Tuesday, February 25, 2014

Wilmington Robotic Exoskeleton Allows Those Affected with Disease to Move Easier

Many people who are affected by neuromuscular diseases like muscular dystrophy are unable to build the strength they need to perform everyday tasks.  This can be especially difficult for children with these conditions, because they can’t learn to do these types of tasks on their own.  Using 3D printing, however, it is possible to help them perform many of these types of actions.

3D printers are now able to create a system that attaches to the individual to give them additional strength and control.  The Wilmington Robotic Exoskeleton, or WREX as it is called, doesn’t require a battery or power source.  It operates using custom rubber bands that simply add strength to the individual’s body.

The exoskeleton attaches to the arms and shoulders, and then uses the tension from rubber bands to allow patients to more easily control their movements.  The system can be 3D printed in under a day, and designed to fit perfectly on the patient, which makes them much more effective than would otherwise be possible.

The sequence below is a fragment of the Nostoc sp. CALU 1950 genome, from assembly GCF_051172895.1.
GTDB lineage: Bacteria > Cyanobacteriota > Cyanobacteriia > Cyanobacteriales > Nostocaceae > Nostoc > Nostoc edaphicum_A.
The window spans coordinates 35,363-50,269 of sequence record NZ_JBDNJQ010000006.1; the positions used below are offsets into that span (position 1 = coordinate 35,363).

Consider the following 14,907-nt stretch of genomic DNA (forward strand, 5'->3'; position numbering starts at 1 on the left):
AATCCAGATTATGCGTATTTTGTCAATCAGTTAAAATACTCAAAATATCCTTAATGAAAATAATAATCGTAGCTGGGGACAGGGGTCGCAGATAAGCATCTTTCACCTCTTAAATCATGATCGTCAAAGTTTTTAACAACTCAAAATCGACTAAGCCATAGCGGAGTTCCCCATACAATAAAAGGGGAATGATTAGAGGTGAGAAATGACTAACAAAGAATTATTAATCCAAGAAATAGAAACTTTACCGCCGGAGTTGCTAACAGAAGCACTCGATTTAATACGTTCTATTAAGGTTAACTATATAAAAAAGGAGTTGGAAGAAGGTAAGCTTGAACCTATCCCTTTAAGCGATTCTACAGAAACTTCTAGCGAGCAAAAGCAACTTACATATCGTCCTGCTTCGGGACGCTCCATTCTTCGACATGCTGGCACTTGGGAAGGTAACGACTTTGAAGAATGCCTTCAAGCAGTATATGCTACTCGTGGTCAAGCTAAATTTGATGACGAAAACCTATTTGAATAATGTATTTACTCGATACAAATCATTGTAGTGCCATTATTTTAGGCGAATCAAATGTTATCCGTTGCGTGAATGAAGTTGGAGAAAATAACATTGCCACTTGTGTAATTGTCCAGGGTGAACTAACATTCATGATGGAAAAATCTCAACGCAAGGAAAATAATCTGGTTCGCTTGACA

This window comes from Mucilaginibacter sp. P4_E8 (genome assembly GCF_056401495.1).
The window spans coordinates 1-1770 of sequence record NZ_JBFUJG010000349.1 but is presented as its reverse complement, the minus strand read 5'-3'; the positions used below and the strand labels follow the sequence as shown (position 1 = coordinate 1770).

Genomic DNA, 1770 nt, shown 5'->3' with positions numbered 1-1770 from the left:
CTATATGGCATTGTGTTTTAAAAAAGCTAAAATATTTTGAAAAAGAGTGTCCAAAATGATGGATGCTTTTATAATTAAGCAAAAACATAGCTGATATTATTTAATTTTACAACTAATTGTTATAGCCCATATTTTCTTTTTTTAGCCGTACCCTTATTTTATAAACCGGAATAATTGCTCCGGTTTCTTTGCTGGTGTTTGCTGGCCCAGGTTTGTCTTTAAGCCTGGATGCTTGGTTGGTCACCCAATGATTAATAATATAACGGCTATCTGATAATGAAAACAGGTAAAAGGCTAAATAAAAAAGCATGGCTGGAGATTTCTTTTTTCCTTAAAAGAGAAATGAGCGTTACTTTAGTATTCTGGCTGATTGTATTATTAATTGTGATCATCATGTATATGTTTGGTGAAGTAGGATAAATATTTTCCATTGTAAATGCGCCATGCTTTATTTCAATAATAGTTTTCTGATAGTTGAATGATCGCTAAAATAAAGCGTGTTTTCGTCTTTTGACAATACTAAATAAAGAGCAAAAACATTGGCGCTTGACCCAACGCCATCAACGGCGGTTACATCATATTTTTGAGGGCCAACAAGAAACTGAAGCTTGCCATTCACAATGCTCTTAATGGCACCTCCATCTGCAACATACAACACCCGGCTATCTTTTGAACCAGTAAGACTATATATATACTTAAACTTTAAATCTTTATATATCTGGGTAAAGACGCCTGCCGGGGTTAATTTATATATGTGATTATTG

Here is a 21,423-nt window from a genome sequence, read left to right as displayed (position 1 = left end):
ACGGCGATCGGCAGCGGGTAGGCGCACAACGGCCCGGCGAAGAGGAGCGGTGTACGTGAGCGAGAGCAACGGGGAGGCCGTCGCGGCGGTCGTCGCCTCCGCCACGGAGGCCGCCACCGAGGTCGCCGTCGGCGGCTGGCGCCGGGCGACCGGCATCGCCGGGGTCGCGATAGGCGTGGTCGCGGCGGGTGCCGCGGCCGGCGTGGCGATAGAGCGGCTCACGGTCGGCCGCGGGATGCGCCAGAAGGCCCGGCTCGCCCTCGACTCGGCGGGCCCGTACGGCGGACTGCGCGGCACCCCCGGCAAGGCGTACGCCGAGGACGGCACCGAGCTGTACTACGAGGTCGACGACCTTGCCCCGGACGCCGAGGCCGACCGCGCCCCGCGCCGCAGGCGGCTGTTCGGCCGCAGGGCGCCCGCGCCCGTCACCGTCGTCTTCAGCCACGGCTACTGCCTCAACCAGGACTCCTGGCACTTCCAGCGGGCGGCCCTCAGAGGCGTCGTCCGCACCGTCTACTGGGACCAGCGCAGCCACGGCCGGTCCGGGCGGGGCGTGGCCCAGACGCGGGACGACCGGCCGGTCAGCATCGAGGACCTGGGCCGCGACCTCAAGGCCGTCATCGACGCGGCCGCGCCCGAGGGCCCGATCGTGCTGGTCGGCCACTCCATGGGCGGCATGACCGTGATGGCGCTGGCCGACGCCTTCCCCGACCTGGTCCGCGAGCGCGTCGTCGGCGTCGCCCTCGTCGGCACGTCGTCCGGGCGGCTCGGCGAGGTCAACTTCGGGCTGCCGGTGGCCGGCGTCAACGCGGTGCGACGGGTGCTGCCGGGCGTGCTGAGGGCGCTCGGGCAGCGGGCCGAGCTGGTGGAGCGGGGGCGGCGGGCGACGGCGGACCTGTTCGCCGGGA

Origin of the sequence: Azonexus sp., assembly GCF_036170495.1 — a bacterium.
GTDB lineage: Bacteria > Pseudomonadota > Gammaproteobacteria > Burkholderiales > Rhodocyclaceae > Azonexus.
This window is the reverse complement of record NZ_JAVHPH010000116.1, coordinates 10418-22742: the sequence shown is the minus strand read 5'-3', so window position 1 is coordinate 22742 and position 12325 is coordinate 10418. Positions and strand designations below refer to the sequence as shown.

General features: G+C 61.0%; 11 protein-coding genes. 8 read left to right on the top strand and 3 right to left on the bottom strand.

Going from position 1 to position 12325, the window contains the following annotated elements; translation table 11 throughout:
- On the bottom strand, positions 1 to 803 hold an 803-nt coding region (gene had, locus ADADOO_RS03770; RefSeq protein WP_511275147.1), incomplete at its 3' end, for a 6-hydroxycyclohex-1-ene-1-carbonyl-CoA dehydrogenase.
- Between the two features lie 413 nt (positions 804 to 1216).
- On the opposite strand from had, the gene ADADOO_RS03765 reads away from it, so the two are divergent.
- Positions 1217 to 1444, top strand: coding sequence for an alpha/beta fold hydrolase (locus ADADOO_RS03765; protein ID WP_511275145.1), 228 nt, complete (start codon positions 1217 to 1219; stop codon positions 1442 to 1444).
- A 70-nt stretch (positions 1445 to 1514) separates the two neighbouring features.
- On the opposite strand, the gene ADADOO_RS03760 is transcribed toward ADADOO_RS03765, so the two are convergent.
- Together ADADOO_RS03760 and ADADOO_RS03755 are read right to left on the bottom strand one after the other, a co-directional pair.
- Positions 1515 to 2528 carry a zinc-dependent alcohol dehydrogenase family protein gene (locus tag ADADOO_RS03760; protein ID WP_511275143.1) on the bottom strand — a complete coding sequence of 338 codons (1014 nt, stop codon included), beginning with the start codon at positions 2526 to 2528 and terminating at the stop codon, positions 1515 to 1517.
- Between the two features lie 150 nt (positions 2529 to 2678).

Tariq Rahman, PHD and Senior Research Engineer at DuPont Hospital for Children said, “If you do the geometry right and you put the bands in the correct place, you can get this floating sensation for a kid.” 

The added strength and control of this device will not only provide the immediate quality of life improvements that are so important for children and adults, but will also help encourage additional exercise and building of strength. 

You can see a video of a little girl who is benefiting from the WREX system by clicking HERE.

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